Well, we have good news and bad news for all you U2 fans.
The good: Bono has been discharged from the Ludwig Maximilians-University (LMU) Hospital in Munich where he underwent emergency surgery on Friday after a back injury.
The bad: U2's North American U2 360° tour dates have been postponed until 2011.
We called it last week, too. When U2 announced that their Salt Lake City date was off, we figured there was no way the band was going to make it to Anaheim a mere three days later. Read the medicalese from Bono's doctors after the jump.
According to a Live Nation press release, Bono is under a doctor's orders to start a rehabilitation program and to recuperate for at least eight weeks. The band postponed 16 shows, from Salt Lake City on June 3, through to New Jersey's Meadowlands Stadium on July 19. Additional details on rescheduled dates will follow shortly; ticketholders should keep their tickets and visit U2.com for updates.
Below, some quotes from Bono's doctors for hardcore fans (quotes from the Live Nation press release):
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Dr. Muller Wohlfahrt: "Bono suffered severe compression of the sciatic nerve. On review of his MRI scan, I realized there was a serious tear in the ligament and a herniated disc, and that conservative treatment would not suffice. I recommended Bono have emergency spine surgery with Professor Tonn at Munich's LMU University Hospital on Friday."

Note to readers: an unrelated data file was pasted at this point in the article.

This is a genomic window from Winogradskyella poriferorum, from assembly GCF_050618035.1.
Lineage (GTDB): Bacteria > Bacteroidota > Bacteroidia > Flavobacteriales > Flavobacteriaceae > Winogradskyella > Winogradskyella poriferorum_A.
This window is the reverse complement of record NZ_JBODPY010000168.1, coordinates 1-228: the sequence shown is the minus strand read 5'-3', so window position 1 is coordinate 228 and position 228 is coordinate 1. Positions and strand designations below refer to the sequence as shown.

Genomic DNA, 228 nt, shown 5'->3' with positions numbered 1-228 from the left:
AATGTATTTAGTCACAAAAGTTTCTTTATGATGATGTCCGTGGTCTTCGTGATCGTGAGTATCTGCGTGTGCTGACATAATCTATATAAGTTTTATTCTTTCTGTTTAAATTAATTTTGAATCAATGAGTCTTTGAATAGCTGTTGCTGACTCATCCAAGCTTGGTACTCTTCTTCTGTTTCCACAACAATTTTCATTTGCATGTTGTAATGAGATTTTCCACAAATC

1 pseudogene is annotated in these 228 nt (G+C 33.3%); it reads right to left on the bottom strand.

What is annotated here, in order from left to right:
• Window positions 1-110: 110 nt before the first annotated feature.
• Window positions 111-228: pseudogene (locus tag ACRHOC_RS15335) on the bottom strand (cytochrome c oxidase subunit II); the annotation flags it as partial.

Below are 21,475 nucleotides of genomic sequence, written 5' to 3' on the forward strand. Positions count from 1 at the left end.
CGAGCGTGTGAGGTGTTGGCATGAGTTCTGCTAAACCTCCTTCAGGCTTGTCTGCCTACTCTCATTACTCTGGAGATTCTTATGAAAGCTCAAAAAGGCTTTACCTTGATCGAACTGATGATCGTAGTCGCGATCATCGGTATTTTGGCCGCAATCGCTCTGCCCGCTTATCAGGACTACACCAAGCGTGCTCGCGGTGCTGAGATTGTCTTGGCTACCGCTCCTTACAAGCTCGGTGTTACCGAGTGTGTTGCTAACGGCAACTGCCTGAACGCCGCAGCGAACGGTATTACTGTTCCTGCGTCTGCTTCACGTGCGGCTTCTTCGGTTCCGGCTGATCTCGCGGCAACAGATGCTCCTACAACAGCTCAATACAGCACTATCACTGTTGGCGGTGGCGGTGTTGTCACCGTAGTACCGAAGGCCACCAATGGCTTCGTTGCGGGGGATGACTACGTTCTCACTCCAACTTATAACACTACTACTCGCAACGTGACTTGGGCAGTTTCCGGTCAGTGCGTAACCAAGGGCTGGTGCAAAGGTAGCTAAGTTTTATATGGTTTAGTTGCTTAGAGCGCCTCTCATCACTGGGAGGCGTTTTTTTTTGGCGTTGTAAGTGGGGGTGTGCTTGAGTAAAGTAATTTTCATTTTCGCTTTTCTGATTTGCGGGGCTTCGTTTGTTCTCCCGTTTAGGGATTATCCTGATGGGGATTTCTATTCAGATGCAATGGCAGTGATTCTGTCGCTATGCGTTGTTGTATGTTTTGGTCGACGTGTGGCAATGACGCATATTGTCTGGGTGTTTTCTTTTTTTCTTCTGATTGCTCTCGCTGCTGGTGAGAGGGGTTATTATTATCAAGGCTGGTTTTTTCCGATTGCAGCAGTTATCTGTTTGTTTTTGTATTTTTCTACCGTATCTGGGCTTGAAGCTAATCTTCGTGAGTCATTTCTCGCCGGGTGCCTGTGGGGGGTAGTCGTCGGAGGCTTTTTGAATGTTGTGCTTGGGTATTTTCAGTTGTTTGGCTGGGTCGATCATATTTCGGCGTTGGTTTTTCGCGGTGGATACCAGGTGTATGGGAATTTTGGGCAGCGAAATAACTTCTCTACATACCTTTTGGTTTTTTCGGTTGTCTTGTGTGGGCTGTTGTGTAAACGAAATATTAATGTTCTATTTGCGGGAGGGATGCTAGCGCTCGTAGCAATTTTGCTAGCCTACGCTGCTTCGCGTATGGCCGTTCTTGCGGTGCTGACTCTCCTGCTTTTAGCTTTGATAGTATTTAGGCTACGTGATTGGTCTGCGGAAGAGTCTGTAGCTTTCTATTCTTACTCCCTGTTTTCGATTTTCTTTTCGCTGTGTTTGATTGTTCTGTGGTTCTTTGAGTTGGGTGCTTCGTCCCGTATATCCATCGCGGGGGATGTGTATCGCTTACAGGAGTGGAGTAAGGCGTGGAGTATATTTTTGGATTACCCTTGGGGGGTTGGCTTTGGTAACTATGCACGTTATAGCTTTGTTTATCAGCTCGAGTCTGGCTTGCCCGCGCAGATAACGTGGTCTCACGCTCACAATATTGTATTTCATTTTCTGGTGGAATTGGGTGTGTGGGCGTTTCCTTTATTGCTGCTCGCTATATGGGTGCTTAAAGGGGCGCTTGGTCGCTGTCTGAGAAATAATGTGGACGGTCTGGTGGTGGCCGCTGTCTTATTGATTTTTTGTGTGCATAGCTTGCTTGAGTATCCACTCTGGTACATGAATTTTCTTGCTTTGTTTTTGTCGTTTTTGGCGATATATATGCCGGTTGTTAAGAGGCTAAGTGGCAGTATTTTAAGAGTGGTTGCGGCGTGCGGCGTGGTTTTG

Professor Tonn, who carried out the operation: "Bono was referred to me by Dr. Muller Wohlfahrt late last week with a sudden onset disease. He was already in severe pain with partial paralysis in the lower leg. The ligament surrounding the disc had an 8mm tear and during surgery we discovered fragments of the disc had traveled into the spinal canal. This surgery was the only course of treatment for full recovery and to avoid further paralysis. Bono is now much better, with complete recovery of his motor deficit. The prognosis is excellent, but to obtain a sustainable result, he must now enter a period of rehabilitation."
Dr. Muller Wohlfahrt: "We are treating Bono as we would treat any of our athletes, and while the surgery has gone very well, the coming weeks are crucial for a return to full health. In the next days, he will start a light rehabilitation program, with increasing intensity over the next 8 weeks. In our experience, this is the minimum time."
Paul McGuinness (not a doctor, but U2's manager): "Our biggest and I believe best tour has been interrupted and we're all devastated. For a performer who lives to be on stage, this is more than a blow. He feels robbed of the chance to do what he does best and feels like he has badly let down the band and their audience. Which is of course nonsense. His concerns about more than a million ticket buyers whose plans have been turned upside down, we all share, but the most important thing right now is that Bono make a full recovery. We're working as fast as we can with Live Nation to reschedule these dates."